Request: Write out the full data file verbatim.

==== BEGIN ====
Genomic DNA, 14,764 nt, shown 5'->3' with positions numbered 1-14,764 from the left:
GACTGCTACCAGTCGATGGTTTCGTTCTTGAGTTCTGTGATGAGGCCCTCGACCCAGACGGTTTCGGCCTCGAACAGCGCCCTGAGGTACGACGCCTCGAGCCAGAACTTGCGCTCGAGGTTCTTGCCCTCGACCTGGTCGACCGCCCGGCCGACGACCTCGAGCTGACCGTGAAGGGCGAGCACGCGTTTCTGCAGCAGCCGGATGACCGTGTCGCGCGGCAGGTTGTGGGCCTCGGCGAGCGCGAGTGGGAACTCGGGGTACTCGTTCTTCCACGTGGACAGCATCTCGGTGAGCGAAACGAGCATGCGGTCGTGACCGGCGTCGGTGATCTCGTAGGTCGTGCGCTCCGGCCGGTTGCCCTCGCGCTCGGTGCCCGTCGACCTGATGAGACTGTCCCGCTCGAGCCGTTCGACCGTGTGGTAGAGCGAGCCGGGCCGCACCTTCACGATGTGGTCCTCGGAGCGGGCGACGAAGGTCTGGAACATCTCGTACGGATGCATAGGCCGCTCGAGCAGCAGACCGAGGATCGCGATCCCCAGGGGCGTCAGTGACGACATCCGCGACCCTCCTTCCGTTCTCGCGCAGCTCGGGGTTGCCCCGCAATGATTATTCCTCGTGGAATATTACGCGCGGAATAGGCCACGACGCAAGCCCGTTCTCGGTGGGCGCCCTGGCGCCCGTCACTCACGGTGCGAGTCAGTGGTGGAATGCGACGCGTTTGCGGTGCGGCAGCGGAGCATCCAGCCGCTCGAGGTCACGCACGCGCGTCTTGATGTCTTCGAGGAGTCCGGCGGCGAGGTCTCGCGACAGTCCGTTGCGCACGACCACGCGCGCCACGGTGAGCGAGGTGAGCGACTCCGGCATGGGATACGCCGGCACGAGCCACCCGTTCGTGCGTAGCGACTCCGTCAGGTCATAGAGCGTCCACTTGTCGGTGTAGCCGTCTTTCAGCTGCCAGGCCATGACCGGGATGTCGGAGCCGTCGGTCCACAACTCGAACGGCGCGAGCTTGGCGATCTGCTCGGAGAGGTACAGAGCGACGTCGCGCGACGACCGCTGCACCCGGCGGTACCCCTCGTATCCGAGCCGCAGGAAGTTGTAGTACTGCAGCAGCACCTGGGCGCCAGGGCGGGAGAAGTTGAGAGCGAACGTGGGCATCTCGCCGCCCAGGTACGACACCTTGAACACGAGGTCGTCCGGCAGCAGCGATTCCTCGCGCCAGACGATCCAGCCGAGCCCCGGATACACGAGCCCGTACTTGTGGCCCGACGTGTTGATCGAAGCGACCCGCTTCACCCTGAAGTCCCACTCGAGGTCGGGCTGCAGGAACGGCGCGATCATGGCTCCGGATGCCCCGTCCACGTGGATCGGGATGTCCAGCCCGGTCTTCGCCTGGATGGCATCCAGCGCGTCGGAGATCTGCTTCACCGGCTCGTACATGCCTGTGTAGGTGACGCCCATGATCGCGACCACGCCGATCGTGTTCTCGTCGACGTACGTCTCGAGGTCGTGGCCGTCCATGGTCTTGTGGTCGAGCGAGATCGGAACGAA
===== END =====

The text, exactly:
Genomic DNA, 14,764 nt, shown 5'->3' with positions numbered 1-14,764 from the left:
GACTGCTACCAGTCGATGGTTTCGTTCTTGAGTTCTGTGATGAGGCCCTCGACCCAGACGGTTTCGGCCTCGAACAGCGCCCTGAGGTACGACGCCTCGAGCCAGAACTTGCGCTCGAGGTTCTTGCCCTCGACCTGGTCGACCGCCCGGCCGACGACCTCGAGCTGACCGTGAAGGGCGAGCACGCGTTTCTGCAGCAGCCGGATGACCGTGTCGCGCGGCAGGTTGTGGGCCTCGGCGAGCGCGAGTGGGAACTCGGGGTACTCGTTCTTCCACGTGGACAGCATCTCGGTGAGCGAAACGAGCATGCGGTCGTGACCGGCGTCGGTGATCTCGTAGGTCGTGCGCTCCGGCCGGTTGCCCTCGCGCTCGGTGCCCGTCGACCTGATGAGACTGTCCCGCTCGAGCCGTTCGACCGTGTGGTAGAGCGAGCCGGGCCGCACCTTCACGATGTGGTCCTCGGAGCGGGCGACGAAGGTCTGGAACATCTCGTACGGATGCATAGGCCGCTCGAGCAGCAGACCGAGGATCGCGATCCCCAGGGGCGTCAGTGACGACATCCGCGACCCTCCTTCCGTTCTCGCGCAGCTCGGGGTTGCCCCGCAATGATTATTCCTCGTGGAATATTACGCGCGGAATAGGCCACGACGCAAGCCCGTTCTCGGTGGGCGCCCTGGCGCCCGTCACTCACGGTGCGAGTCAGTGGTGGAATGCGACGCGTTTGCGGTGCGGCAGCGGAGCATCCAGCCGCTCGAGGTCACGCACGCGCGTCTTGATGTCTTCGAGGAGTCCGGCGGCGAGGTCTCGCGACAGTCCGTTGCGCACGACCACGCGCGCCACGGTGAGCGAGGTGAGCGACTCCGGCATGGGATACGCCGGCACGAGCCACCCGTTCGTGCGTAGCGACTCCGTCAGGTCATAGAGCGTCCACTTGTCGGTGTAGCCGTCTTTCAGCTGCCAGGCCATGACCGGGATGTCGGAGCCGTCGGTCCACAACTCGAACGGCGCGAGCTTGGCGATCTGCTCGGAGAGGTACAGAGCGACGTCGCGCGACGACCGCTGCACCCGGCGGTACCCCTCGTATCCGAGCCGCAGGAAGTTGTAGTACTGCAGCAGCACCTGGGCGCCAGGGCGGGAGAAGTTGAGAGCGAACGTGGGCATCTCGCCGCCCAGGTACGACACCTTGAACACGAGGTCGTCCGGCAGCAGCGATTCCTCGCGCCAGACGATCCAGCCGAGCCCCGGATACACGAGCCCGTACTTGTGGCCCGACGTGTTGATCGAAGCGACCCGCTTCACCCTGAAGTCCCACTCGAGGTCGGGCTGCAGGAACGGCGCGATCATGGCTCCGGATGCCCCGTCCACGTGGATCGGGATGTCCAGCCCGGTCTTCGCCTGGATGGCATCCAGCGCGTCGGAGATCTGCTTCACCGGCTCGTACATGCCTGTGTAGGTGACGCCCATGATCGCGACCACGCCGATCGTGTTCTCGTCGACGTACGTCTCGAGGTCGTGGCCGTCCATGGTCTTGTGGTCGAGCGAGATCGGAACGAA